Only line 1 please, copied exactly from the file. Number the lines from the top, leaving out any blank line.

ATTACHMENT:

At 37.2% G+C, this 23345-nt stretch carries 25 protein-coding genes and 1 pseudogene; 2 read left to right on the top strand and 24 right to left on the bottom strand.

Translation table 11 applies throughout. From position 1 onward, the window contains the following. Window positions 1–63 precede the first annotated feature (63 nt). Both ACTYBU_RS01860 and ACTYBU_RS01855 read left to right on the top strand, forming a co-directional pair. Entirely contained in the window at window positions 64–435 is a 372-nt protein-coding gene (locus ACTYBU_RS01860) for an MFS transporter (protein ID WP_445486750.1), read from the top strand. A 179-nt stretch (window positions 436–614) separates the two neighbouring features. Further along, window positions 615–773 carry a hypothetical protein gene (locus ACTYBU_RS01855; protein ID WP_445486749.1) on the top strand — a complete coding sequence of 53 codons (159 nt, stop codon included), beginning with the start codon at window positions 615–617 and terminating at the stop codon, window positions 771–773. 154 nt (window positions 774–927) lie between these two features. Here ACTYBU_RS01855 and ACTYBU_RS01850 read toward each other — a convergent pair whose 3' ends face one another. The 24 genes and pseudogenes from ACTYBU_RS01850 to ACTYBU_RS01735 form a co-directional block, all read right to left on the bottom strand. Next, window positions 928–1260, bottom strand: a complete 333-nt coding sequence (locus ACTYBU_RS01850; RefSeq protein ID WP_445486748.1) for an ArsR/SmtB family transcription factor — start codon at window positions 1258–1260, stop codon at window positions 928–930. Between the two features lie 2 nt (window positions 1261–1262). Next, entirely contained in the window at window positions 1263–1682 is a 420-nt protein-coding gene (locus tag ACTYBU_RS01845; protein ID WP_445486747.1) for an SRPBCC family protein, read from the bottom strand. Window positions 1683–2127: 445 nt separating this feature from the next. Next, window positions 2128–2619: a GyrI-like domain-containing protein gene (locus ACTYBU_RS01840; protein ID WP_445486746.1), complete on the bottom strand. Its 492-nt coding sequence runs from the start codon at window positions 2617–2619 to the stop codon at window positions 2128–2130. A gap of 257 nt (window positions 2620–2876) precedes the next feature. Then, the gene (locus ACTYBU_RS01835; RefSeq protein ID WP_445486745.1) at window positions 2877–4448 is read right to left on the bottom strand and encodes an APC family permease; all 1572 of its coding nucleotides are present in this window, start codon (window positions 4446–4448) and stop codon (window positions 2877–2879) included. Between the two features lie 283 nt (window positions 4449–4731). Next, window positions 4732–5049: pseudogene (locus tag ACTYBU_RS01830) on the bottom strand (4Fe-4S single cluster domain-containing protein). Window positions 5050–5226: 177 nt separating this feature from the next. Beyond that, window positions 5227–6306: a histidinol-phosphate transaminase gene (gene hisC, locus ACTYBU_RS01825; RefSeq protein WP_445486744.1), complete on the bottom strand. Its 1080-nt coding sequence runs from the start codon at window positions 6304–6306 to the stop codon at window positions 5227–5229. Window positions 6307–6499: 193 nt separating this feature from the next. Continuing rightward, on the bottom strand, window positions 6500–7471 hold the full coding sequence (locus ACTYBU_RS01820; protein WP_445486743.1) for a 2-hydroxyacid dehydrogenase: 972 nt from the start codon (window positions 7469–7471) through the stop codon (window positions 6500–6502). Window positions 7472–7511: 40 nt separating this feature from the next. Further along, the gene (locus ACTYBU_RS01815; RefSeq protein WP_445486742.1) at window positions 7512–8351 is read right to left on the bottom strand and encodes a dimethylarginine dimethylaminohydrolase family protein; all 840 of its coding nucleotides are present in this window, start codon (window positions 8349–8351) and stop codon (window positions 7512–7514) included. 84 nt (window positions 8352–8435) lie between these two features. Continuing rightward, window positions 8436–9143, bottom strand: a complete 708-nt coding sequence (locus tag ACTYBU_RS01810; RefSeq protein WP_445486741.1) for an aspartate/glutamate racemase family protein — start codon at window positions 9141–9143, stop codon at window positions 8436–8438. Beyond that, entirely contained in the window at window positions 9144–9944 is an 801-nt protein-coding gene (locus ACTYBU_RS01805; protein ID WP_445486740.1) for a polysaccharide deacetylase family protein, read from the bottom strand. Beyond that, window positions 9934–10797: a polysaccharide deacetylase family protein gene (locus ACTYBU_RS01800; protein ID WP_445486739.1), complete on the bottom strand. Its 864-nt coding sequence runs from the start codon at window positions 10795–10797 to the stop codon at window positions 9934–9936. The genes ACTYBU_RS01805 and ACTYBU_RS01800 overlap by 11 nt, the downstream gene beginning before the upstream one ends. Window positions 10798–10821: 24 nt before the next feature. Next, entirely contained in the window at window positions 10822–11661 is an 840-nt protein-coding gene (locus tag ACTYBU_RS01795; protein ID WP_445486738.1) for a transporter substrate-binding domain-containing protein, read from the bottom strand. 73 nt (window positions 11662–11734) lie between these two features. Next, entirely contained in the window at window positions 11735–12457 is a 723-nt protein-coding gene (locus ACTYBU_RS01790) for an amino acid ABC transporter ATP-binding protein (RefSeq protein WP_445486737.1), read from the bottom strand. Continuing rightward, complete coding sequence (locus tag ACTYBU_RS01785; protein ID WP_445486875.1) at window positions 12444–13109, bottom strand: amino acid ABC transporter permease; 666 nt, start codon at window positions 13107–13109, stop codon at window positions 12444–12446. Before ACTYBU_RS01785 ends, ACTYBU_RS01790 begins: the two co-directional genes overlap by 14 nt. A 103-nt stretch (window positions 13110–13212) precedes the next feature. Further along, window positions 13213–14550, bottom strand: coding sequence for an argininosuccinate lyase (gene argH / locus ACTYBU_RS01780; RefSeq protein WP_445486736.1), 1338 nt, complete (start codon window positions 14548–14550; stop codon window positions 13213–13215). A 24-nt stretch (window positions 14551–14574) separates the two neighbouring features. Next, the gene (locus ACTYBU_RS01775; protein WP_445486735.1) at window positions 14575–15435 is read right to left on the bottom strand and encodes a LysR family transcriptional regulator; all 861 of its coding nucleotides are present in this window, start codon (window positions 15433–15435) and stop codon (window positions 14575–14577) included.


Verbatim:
At 37.2% G+C, this 23345-nt stretch carries 25 protein-coding genes and 1 pseudogene; 2 read left to right on the top strand and 24 right to left on the bottom strand.